How confident were boards in appointing a principal?

Most boards surveyed felt confident about appointing a principal. As shown in Figures 9 and 10, almost all boards were confident about each of the aspects included in the questionnaire.

Seven percent of schools (11 schools) were not confident on half of the aspects listed. These schools covered a range of school types. Boards of smaller schools tended to be less confident, even though 60 percent had experience as an employer or manager, and half had training on their role as employer.

Many boards said they were happy with the process and their selection. Fifteen percent of boards reported that their challenge in appointing a principal was selecting the best person for the job and ten percent indicated that it was their lack of professional knowledge. Other challenges identified included the lack of suitable applicants and the time trustees were involved in the process.

Figure 9: Board level of confidence in preparing to appoint a principal

figure 9 is a bar graph called board level of confidence in preparing to appoint a principal. The x-axis is ranged from 0-100 at intervals of 20.  The y-axis is labelled from top to bottom with six categories, next to each of which is split into three sections called very confident, confident and had reservations or not confident. The categories are deciding priorities for the position including leadership and management competencies (for which the respective percentages are 47%, 46%, and 7%), Developing job description an criteria for appointment (42%, 50% and 8%), Recruitment (34%, 51% and 15%), Short-listing applicants (45%, 59% and 5%), Deciding the interview questions (33%, 57% and 11%), and conducting the interviews (50%, 46% and 5%).

Fewer boards were very confident about deciding the interview questions, checking background, verifying qualifications, and assessing applicants’ suitability to work with young children.

Figure 10: Board level of confidence in checking applicants’ background and suitability for a principal role

figure 10 is a bar graph called board level of confidence in checking applicants background and suitability for principals role. The x-axis is ranged from 0-100 at intervals of 20. The y-axis is labelled from top to bottom with six categories, next to each of which is a bar split into three sections called very confident, confident and had reservations or not confident. The categories are checking background and performance of applicants (for which the respective percentages are 35%, 54% and 11%), Questioning referees about applicants (43%, 50% and 9%), Verifying identity (51%, 43% and 6%), Validating and verifying qualifications (32%, 59% and 9%), Assessing suitability of applicants to work with students (32%, 57% and 11%) and deciding which applicant to appoint (54%, 40% and 6%)

How confident were principals in appointing staff?

A large majority of principals surveyed felt confident about carrying out the processes for appointing teachers, as shown in Figure 11. They were least confident about assessing suitability, checking applicants’ background, and verifying identity and qualifications.

Figure 11: Principals’ level of confidence in aspects associated with appointing teachers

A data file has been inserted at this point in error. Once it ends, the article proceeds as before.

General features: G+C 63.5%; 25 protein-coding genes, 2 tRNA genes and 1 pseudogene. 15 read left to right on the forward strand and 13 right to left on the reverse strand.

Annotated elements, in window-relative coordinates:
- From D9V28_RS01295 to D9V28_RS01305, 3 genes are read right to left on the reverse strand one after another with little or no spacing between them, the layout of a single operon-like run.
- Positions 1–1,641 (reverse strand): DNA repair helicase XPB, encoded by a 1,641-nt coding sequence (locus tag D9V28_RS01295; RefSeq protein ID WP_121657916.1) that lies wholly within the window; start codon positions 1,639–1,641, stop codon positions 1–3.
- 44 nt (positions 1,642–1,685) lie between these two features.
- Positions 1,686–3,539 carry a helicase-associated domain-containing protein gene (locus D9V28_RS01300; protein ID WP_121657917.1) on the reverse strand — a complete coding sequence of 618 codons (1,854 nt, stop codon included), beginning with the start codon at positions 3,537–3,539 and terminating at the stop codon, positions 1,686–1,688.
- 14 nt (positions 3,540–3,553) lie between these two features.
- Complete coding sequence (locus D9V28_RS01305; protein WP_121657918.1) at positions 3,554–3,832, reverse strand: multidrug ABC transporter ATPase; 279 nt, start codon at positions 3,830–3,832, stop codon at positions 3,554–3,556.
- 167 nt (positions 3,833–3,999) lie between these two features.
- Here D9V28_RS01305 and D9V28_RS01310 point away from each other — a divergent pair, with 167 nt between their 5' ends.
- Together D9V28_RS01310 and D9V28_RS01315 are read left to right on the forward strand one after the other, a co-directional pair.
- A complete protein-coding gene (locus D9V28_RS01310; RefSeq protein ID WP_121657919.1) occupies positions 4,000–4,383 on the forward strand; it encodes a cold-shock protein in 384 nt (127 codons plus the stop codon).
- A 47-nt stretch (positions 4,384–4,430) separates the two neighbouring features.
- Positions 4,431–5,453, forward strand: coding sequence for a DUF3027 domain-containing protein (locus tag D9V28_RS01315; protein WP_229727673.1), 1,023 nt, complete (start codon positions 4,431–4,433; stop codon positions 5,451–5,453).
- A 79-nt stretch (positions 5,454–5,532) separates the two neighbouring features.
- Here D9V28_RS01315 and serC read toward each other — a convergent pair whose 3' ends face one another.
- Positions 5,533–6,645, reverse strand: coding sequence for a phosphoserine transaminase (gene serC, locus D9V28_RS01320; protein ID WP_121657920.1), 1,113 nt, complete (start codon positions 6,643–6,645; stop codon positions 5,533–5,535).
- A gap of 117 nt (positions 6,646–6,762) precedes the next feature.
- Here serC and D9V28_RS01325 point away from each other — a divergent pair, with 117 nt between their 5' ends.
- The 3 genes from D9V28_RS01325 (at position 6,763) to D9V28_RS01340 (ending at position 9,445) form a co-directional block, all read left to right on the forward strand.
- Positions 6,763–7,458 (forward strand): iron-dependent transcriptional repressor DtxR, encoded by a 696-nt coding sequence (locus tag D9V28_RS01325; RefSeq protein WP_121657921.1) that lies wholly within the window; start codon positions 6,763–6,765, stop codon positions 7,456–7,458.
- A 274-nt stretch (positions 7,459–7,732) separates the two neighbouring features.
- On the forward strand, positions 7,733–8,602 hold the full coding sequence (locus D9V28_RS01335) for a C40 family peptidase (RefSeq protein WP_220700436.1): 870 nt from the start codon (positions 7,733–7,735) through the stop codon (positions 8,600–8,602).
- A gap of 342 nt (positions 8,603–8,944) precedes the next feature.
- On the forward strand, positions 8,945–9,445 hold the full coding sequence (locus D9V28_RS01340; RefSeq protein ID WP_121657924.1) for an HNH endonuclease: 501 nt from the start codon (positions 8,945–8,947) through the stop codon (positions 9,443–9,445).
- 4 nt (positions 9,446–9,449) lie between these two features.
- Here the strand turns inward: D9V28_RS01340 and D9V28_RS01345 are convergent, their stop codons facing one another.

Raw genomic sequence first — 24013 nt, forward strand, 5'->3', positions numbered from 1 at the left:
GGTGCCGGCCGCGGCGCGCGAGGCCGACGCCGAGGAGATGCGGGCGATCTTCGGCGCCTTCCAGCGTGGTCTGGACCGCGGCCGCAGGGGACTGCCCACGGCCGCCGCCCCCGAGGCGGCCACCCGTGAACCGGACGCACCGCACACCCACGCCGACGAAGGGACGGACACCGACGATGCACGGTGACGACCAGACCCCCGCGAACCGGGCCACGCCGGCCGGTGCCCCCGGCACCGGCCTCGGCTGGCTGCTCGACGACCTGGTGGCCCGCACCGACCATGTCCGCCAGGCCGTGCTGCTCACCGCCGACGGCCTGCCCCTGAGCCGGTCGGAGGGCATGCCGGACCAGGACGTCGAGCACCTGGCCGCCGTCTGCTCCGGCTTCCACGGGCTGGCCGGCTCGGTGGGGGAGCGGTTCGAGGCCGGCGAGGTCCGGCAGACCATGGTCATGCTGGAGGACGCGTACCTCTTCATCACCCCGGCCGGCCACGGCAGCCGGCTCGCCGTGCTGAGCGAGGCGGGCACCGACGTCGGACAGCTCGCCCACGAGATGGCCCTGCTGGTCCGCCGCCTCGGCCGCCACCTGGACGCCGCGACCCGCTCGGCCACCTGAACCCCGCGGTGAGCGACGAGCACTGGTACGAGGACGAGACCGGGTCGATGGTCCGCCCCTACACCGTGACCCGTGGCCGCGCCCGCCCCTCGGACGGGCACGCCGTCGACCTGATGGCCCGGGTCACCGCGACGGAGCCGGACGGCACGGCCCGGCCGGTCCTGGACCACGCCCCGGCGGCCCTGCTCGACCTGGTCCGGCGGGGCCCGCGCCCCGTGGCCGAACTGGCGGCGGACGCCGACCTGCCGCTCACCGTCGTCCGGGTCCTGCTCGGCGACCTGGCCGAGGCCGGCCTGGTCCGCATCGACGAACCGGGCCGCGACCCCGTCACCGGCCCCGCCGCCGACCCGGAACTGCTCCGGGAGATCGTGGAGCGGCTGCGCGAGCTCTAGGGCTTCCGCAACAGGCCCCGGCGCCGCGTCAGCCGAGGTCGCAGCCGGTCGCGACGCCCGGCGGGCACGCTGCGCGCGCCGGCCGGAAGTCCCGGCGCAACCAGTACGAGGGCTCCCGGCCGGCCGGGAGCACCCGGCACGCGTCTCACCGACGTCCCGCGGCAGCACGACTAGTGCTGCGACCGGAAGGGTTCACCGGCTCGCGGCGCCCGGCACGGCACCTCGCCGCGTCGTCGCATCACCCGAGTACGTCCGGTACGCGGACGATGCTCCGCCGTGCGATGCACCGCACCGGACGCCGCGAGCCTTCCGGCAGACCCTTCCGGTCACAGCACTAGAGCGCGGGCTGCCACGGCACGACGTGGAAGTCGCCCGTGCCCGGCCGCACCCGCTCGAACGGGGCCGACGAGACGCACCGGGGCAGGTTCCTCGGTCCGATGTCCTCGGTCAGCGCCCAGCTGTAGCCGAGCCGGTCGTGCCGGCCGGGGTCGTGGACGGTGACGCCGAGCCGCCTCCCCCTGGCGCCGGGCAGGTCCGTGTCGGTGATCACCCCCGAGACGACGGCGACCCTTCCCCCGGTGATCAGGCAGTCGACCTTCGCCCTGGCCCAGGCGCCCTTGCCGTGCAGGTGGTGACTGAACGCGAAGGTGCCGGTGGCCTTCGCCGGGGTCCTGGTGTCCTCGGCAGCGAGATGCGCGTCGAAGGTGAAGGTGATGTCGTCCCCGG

figure 11 is a bar graph called usefulness of sources of information and advice for principals appointing staff. The x-axis is ranges from 0-100 at intervals of 20. The y-axis is labelled from top to bottom wiht five categories, next to each of which is a bar split into four sections called very useful, useful, not useful and not used. The categories are Principal of another school (for which the respecitve percentages are 49%, 32%, 0% and 19%), NZSTA personnel, industrial relations advisor (17%, 39% 2% and 42%), NZEI staff (7%, 30%, 2% and 61%), Teachers Council staff (5%, 21%, 2% and 72%) and NZPF staff (2%, 21%, 2% and 75%)

The least confident principals were usually from primary schools and tended to be from smaller schools. Principals who were less confident were also less likely to have documented checking processes in their appointment procedures, to check references, and to have found useful sources of advice and information.

Where did principals get external support and advice for appointing staff?

Figure 12 shows the main sources of information and advice for principals when appointing staff were another principal, and personnel from NZSTA and the Teachers Council. Primary school principals also used NZEI and NZPF staff, while secondary school principals were more likely to have used Secondary Principals’ Association of New Zealand (SPANZ) and New Zealand Post Primary Teachers’ Association (PPTA) staff.

Figure 12: Usefulness of sources of information and advice for principals appointing staff

figure 12 is a bar graph called principals level of confidence in aspects associated with apponting teachers. The x-axis is ranges 0-100 at intervals of 20. The y-axis is labelled from top to bottom with 12 categories, next to each of which is a bar split into three sections called very confident, Confident and Had reservations or not confident.  The categories are Deciding priorities for the position (for which the respective percentages are 71%, 29% and 0%), Job descriptions and criteria for appointment (54%, 45% and 1%), Recruitment (47%, 51% and 2%), Short-listing (54%, 43% and 3%), Deciding the interview questions (53%, 43% and 4%), Conducting the interview (59%, 40% and 2%), Validating and verifying qualifications (38%, 50% and 12%), Checking  background and performance (40%, 48% and 12%), Questioning referees about applicant capability (40%, 54%, and 6%), Verifying the person is who they claim to be (34%, 54% and 13%), Assessing applicants suitability to work with young people (24%, 58% and 18%), and deciding which applicant to appoint (47%, 51% and 2%)